Research integrity University Affairs

Toppling Giants in Stanford

Everyone is talking about Stanford's President Marc Tessier-Lavigne now. OK, let's talk about him, and how Stanford deals with research fraud. And then let's talk about Thomas Rando.

The affair around the President of Stanford University, Marc Tessier-Lavigne, exploded and is all over the national media. I wrote about it before, in fact the evidence is 7 years old, and everyone knew of it. But out of the blue, the newspaper Stanford Daily started to report about the (growing) PubPeer evidence, and every other newspaper and TV followed suit. Now the Stanford University announced an investigation of their president’s research, and journal editors who deemed literature corrections unnecessary started to change their minds when prodded by journalists.

Urged by the image integrity sleuth Clare Francis, I decided to write about another Stanford giant, Thomas Rando. The man who cured muscular dystrophy and old age, the latter with “young blood”.

Note: the first part of this article has been mostly plagiarised from ealier Friday Shorts.

Marc Tessier-Lavigne, about to fall

Starting in 2015, Elisabeth Bik has been flagging and tweeting fake science in the papers of Stanford University’s President and influential neuroscientist Marc Tessier-Lavigne (MTL). At that time, there was a dozen of papers on PubPeer (now it’s almost 20), many with seriously fake figures. All these years, no journalist thought that was newsworthy. The authoritative journal editors, including of Science, remained silent, no watchdog barked about required retractions.

Science misconduct

Scholarly publishing is broken, and no repair is possible. At least let’s point fingers at the elites and laugh. Can science trust Science?

But suddenly, the proverbial faeces have hit the ventilator. Something happened, something clicked, and on 29 November 2022 Stanford Daily reported about the affair, even illustrates the article with pictures of fake data from MTL’s papers:

“The University acknowledged “issues” in the papers but downplayed Tessier-Lavigne’s role in the potential misconduct in a statement Monday night.

Spokesperson Dee Mostofi wrote Tessier-Lavigne “was not involved in any way in the generation or presentation of the panels that have been queried”in two of the papers, including the paper under review, which was published in The European Microbiology Organization (EMBO) Journal. Of the other two, the University wrote that the issues “do not affect the data, results or interpretation of the papers.”

It seems, the image integrity sleuth Cheshire set off the chain reaction by writing to Stanford University Ethics and Compliance Helpline and to Stanford Daily (among other addressees) on 4 October 2022. The former acknowledged receipt, and the latter published the above bombshell article. And now US media is over it, all crying scoop.

If you ask me (please ask, nobody else does!), this is what happened. The Canada-born and trained president of Stanford is a very, very powerful man in US academia, but so are many others. These men are not necessarily all friends and wish the best for each other. My suspicion is that due to whatever multi-million dollar money pie MTL and other alpha males couldn’t share peacefully, someone phoned the Stanford Daily journalists and said: Now you can write about him. Which the journalists, sitting on the suppressed information for 7 years, then finally did. Right now, many among the US academics must be at each others’ throats, divided into two camps, for and against MTL (i.e., those who owe him their careers, and those who seek revenge for whatever they think MTL took from them).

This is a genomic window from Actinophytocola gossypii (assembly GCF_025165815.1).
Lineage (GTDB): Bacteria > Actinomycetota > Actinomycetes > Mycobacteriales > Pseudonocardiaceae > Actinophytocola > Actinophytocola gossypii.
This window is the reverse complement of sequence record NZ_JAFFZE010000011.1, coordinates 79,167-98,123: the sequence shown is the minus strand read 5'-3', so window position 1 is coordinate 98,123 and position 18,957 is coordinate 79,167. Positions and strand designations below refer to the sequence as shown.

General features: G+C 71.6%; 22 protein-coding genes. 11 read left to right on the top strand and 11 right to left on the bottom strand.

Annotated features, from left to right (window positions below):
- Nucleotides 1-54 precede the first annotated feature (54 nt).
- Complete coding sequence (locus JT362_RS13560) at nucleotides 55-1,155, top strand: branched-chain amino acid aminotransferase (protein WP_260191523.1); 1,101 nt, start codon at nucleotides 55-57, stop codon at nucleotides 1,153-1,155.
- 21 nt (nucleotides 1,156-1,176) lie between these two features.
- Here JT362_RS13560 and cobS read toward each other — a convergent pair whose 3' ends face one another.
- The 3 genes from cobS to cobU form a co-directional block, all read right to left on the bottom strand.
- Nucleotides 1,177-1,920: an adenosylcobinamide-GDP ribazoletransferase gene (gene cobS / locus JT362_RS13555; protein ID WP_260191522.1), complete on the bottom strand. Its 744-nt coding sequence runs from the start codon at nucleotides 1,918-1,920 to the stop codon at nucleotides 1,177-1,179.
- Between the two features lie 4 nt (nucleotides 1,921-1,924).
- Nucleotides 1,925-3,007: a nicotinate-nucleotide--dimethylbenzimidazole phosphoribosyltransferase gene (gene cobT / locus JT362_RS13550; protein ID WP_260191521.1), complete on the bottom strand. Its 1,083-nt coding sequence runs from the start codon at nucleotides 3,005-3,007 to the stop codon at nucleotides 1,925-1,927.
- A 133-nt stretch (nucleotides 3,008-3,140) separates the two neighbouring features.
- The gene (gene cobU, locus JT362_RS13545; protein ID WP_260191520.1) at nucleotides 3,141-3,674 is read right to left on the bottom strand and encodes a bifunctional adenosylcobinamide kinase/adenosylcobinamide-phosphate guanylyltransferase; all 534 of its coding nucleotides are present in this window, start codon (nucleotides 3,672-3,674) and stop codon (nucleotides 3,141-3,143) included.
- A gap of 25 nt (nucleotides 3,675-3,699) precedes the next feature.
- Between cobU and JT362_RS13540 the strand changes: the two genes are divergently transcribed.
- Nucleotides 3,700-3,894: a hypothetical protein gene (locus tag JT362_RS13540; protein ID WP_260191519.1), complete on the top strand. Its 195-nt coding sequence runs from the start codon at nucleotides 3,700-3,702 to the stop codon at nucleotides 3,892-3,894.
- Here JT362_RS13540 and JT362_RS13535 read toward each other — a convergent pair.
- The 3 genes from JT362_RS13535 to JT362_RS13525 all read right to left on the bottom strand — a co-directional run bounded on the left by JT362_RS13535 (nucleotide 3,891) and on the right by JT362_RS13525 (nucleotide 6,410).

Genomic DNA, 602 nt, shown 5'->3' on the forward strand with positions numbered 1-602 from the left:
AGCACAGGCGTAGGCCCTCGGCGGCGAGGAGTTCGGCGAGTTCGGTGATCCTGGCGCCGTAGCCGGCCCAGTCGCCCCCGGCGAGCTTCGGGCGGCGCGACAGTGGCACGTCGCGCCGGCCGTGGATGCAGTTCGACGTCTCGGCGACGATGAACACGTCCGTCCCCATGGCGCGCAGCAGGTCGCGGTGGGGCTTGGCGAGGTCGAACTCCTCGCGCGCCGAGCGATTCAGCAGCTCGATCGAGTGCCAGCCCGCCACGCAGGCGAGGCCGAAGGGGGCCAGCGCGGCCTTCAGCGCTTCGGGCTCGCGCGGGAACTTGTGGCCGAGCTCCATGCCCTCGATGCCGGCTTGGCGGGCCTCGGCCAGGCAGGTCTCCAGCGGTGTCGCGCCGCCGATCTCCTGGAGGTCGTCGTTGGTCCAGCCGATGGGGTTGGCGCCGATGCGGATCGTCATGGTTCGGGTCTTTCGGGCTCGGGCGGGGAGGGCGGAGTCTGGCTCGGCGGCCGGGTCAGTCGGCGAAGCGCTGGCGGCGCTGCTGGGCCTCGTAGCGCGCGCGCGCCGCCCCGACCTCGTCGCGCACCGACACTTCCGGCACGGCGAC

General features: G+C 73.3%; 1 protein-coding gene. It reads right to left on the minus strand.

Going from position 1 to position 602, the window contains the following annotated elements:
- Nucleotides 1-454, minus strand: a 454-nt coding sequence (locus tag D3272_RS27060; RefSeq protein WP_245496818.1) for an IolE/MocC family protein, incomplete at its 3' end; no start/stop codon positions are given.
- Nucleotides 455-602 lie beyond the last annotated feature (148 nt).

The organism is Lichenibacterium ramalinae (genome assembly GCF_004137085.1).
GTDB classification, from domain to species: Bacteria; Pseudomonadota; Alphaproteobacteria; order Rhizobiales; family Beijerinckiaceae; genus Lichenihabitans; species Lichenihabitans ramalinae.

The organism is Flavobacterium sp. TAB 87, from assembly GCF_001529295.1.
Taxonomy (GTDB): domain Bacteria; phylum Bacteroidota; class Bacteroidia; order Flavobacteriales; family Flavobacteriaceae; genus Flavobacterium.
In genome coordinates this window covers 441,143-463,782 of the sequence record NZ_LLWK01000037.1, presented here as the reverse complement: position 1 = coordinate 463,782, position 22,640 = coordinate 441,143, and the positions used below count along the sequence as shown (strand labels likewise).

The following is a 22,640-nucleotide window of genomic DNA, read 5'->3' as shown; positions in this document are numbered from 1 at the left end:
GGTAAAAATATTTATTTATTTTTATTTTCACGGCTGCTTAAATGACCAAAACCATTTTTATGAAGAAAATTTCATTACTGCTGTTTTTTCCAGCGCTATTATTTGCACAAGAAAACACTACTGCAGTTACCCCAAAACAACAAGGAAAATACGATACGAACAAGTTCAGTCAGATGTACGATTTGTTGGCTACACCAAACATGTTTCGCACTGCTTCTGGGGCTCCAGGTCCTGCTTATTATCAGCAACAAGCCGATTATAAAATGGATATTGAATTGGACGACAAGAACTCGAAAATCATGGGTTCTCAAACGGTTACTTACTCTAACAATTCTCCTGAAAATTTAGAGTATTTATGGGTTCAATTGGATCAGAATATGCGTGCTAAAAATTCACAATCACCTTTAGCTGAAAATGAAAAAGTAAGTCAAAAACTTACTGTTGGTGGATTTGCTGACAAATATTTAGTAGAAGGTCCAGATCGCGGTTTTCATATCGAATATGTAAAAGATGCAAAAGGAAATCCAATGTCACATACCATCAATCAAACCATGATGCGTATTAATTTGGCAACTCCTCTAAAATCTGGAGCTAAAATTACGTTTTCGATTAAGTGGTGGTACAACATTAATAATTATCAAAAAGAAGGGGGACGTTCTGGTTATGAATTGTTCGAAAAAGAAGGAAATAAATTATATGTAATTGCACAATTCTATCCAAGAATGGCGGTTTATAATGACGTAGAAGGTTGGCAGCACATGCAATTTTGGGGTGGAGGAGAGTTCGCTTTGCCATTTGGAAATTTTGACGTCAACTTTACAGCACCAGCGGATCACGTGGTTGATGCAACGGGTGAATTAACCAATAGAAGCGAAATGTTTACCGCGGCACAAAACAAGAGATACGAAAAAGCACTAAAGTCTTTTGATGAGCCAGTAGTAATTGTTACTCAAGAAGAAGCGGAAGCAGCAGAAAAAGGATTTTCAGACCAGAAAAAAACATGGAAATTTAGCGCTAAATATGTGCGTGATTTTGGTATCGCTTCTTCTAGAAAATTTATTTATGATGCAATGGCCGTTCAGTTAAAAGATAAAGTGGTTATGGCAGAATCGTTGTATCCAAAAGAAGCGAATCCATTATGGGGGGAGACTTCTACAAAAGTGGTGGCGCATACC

As on cue, MTL’s loyal collaborators are now solemnly declaring that it was all their fault and MTL is entirely innocent. Like here:

Viola Maier , Christine Jolicoeur , Helen Rayburn , Noriko Takegahara , Atsushi Kumanogoh , Hitoshi Kikutani , Marc Tessier-Lavigne, Wolfgang Wurst, Roland H. Friedel Semaphorin 4C and 4G are ligands of Plexin-B2 required in cerebellar development Molecular and Cellular Neuroscience (2011) doi: 10.1016/j.mcn.2010.11.005 

The Mount Sinai professor Roland Friedel blamed his first author, announced a correction, and added:

I want to clarify that besides myself and the first author, no other co-authors were involved in experiments and data collection for Fig. 6. The co-authors Dr. Joliceur, Dr. Rayburn, Dr. Takegahara, Dr. Kumanagoh, Dr. Kikutani, Dr. Tessier-Lavigne, and Dr. Wurst have generated mouse lines and provided scientific advice for the studies of the paper, but were not involved in any way in data collection and figure preparation for this manuscript.

Preventively, Stanford already decided that their president’s authorship on his papers was purely honorary. It also turned out, the editors at Science and Nature were (until Stanford Daily‘s reporting) not only not investigating, they even settled with the mighty MTL by not drawing any attention to the massive fraud in his papers. Total hush-hush was decided, not even corrections:

“According to the University’s statement, Tessier-Lavigne was made aware of several errors in his papers in late 2015, at the same time as he was being consideredfor the role of University president. “The same day in 2015 that President Tessier-Lavigne was alerted to the issues, he in turn alerted editors at the two journals about the three papers,” Mostofi wrote. She did not respond when asked how Tessier-Lavigne was alerted.